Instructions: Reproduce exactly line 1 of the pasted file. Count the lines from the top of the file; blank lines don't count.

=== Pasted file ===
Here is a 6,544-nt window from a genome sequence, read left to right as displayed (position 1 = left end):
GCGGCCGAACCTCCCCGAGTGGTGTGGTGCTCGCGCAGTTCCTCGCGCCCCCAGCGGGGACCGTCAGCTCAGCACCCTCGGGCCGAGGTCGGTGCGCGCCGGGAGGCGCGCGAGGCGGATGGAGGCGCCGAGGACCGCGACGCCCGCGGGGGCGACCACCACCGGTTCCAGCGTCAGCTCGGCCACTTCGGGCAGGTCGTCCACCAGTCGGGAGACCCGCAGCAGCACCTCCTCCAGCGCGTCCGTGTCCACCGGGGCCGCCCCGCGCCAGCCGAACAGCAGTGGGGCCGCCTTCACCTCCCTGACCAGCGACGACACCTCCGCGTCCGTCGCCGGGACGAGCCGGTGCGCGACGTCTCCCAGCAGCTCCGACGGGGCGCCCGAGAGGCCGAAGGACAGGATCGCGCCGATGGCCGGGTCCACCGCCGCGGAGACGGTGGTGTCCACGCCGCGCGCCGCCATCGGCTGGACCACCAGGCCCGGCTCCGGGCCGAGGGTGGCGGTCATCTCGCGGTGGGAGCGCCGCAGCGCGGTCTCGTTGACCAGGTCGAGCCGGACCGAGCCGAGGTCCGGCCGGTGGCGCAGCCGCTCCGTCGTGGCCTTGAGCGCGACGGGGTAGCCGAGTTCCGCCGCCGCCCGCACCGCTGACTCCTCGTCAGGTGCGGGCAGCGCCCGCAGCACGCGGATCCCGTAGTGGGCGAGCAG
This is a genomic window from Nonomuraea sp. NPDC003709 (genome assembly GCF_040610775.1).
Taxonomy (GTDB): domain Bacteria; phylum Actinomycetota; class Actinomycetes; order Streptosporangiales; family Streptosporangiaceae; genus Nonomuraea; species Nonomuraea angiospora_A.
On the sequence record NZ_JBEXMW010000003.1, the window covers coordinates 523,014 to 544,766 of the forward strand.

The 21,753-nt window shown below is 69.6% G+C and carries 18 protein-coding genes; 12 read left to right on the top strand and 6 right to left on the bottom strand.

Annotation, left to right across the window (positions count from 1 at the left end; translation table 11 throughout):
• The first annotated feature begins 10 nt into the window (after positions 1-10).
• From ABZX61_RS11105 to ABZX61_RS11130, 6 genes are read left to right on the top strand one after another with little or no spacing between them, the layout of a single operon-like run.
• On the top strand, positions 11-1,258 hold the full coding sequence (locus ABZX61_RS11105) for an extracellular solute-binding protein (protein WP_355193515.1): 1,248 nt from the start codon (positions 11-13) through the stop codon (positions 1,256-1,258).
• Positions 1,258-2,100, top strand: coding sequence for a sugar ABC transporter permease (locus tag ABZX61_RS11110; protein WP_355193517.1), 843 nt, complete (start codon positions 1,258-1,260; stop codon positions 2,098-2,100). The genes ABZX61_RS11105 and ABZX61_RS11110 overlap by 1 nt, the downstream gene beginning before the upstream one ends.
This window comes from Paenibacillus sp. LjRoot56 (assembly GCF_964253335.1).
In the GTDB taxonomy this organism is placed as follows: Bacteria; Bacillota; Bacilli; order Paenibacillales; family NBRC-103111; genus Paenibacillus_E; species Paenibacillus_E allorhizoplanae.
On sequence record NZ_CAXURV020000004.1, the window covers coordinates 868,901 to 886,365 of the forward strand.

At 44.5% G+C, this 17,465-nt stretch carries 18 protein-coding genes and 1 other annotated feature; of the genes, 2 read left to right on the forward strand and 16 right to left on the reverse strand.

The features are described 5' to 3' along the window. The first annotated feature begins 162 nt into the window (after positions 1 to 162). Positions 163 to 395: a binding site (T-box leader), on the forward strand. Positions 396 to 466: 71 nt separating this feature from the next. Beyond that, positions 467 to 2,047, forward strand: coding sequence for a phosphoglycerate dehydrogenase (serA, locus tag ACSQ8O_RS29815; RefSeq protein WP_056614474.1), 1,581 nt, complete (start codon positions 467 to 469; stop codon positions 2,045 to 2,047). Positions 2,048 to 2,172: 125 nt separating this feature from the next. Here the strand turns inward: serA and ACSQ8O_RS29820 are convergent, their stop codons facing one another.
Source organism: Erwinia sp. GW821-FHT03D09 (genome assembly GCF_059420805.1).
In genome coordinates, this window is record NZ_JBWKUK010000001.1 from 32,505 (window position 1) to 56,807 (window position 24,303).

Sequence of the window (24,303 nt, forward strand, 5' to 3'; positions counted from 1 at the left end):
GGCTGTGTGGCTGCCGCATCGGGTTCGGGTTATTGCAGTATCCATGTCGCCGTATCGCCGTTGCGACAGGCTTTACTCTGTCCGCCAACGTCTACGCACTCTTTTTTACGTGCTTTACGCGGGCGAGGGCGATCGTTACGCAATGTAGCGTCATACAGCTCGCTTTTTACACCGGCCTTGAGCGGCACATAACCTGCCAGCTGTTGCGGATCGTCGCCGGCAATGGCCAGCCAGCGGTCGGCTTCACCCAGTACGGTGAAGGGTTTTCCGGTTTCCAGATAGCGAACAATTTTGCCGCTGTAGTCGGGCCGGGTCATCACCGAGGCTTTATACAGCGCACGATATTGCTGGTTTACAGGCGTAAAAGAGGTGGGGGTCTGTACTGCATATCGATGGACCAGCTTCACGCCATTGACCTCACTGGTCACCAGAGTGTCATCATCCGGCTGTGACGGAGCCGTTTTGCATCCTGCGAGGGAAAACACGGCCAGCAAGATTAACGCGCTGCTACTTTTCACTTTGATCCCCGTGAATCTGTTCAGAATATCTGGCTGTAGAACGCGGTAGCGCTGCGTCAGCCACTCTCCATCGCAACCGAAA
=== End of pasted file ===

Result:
Here is a 6,544-nt window from a genome sequence, read left to right as displayed (position 1 = left end):